Hiroshi Kobayashi's artwork explores the space between photography, painting and memory. His paintings, based on digitally manipulated photographs, are created by using mechanical devices, such as a dispenser machine, cutting plotter, spray gun and self-made squeegee tool. Kobayashi’s unique process, which he refers to as patagraphy, aims to capture the way that our minds consider and remember experiences of place. A term coined by Kobayashi, patagraphy combines the concept of Pataphysics, the imaginary realm supplemental to metaphysics conceived by French poet Alfred Jarry, and –graph, or an instrument for recording.
For this exhibition, Kobayashi has created a new series of paintings inspired by the landscape and architecture at Point Heathcote. Displayed within the HCP Gallery, Kobayashi’s paintings metaphorically create windows on the gallery walls, exploring the relationship between the inside and the outside, the internal and external.
Outside us, mutual externality withoutsuccession; within us, succession without mutual externality. 1
When I saw the space at Heathcote Museum &Gallery, it inspired me to metaphorically create windows on the wall to let thelight outside into the room inside through a series of paintings. Once created,it would symbolically resonate with my idea of the interaction between themind’s internal consciousness and the external world; the outside borrowssuccession from the inside and the inside borrows distinction from the outside.2 This initial concept of interactive movement resulted in what Ihave termed Patagraphy.
The idea of Patagraphy first came to me in 2016when I was looking down at Cottesloe Beach from the footpath. My mind’s focusoscillated between the vista and my body. As I felt the wind on my skin Istarted to reflect on a time long since passed; a time in 2011 and although theripples of the waves in the distance seemed so small, I had a distinct tactilefeeling of just how massive they really were. My thoughts strangely shifted tothe idea of ‘entropy’ that I had often vaguely wondered about in my studiowhile working. I had a sudden sense of the entropy in the ocean. These ideaswere chronologically different and geographically separate, and appeared in mymind, as the philosopher Henri Bergson would put it; as ‘a qualitative multiplicity’and ‘an absolute heterogeneity of elements.’ Yet they still managed to beseamlessly unified and interpenetrate each other in my mind, just likeBergson’s concept of a ‘duration.’ 3 I took photographs of the seascape, but knew theywould fail to properly capture this duration.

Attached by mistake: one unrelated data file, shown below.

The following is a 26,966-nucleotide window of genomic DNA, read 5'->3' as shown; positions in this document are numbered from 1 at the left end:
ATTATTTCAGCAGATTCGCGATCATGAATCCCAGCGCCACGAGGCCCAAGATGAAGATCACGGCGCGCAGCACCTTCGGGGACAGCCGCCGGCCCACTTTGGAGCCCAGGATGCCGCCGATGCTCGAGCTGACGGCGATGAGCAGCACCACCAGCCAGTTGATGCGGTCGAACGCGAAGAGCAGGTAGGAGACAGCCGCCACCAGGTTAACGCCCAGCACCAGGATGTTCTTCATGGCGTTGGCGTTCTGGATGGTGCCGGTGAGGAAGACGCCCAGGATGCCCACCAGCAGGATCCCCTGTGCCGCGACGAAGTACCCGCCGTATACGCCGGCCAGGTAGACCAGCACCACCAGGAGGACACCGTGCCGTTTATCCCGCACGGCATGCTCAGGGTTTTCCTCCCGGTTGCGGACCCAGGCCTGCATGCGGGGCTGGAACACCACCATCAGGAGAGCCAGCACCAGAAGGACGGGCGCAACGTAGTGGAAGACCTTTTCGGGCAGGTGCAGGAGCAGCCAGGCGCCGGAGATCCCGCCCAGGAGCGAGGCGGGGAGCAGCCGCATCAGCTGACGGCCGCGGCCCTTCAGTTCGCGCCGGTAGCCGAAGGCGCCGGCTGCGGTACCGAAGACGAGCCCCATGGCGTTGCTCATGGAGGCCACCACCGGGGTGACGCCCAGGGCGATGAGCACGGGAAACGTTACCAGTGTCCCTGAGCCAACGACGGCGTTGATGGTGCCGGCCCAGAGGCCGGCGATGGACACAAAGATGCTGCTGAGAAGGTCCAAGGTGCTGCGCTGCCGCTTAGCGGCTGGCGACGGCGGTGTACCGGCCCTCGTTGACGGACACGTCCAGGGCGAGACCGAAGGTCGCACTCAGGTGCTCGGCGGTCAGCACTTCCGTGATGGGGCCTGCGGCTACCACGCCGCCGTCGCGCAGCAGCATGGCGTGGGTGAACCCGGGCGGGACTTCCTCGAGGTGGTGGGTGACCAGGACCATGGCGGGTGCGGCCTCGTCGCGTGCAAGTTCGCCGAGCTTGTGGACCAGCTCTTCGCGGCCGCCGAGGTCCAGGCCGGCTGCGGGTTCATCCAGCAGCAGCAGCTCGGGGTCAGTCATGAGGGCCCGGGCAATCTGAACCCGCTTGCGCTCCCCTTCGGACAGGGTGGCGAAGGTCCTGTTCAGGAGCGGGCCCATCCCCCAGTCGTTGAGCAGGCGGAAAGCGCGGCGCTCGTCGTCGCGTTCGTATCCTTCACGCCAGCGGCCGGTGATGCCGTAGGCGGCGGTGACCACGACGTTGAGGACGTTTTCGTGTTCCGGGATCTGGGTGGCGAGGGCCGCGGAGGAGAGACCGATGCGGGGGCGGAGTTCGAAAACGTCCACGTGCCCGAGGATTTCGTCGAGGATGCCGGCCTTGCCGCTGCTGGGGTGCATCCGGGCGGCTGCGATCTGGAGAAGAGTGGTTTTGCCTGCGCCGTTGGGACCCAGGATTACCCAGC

Photographic images have changed people’scollective sense of reality by means of mechanical reproduction and widespreaddistribution and thus, have now become innate to social media. There is astrong affinity between them and the way we perceive the world, however,despite this popular society-wide penetration, the photograph is often too‘flat’ to represent the unique personality of the subject; to quote SusanSontag’s essay, ‘A photograph is both a pseudo-presence and a token ofabsence,’ 4 and what is missing in it is the duration that isexistentially unrepeatable. 5
Back in my studio, I recalled the movement of theocean and how that made me feel. I thought that same movement and the feelingit invoked in me, could be captured in an acrylic medium in a way that myphotograph couldn’t. I wondered if I could capture this kind of entropicmovement in my painting by making and using a camera like apparatus, so Istarted assembling a squeegee device, which smoothly slides on rails. Whenused, it mechanically spreads acrylic paint on a canvas with even pressure, butit is not perfect and records the imperfections of my hands-on operation, likea wave pattern. That was two years ago.
For this exhibition, I combined a cuttingplotter with a pneumatic dispenser and connected a needle to the plotter head.I did this by making the required parts with a 3D printer. The cutting plotter,now repurposed into a new painting plotter marks out points for paint anddispenses halftone image dots onto the canvas. The resulting image is acontinuous reflection of the calibrated movement of the device and theunpredictable way the needle makes physical contact with the canvas.
I thought I needed to coin a name for my newdevice starting with the letter ‘P’, since it was a consequence of the idea ofcombining Painting, Printing, Plotting, Photography and Photogrammetry. Thusthe word Patagraphy was born; a compound word consisting of Alfred Jarry’sPataphysics (the imagined realm additional to metaphysics) and -graph (aninstrument for recording). Pata also means ‘canvas’ in Sanskrit, and‘foot’ in Spanish, which reminds me of the continuity of dots resembling apatting rhythm and the accumulation of footprints during a walk. Taking intoaccount the rhythmically similar sounds and Latin etymology of the words‘pattern,’ ‘material,’ ‘patrix’ and ‘matrix,’ I hope the name Patagraph positively invokes a sense of fusionbetween these ideas.
I practice Patagraphy.
My artwork is a Patagraph.
I am a Patagrapher.
1. Henri Bergson, Time and Free Will. p.228. Translation by F. L. Pogson (The Macmillan Company, 1913)
2. Ibid., p.109, p.228
3. Ibid., p.229
4. Susan Sontag, On Photography, p.12 (Farrar,Straus & Giroux, 1977)
5. Roland Barthes, Camera Lucida: Reflectionson Photography, p.4  (Hill and Wang, 1981)
Goolugatup Heathcote is located on the shores of the Derbal Yerrigan, in the suburb of Applecross, just south of the centre of Boorloo Perth, WA. It is 10 minute drive from the CBD, the closest train station is Canning Bridge, and the closest bus route the 148.58 Duncraig Rd, Applecross, Boorloo (Perth), Western AustraliaAccessibility and amenities
The Gallery is open 10-4 daily, and closed public holidays. The grounds are open 24/7.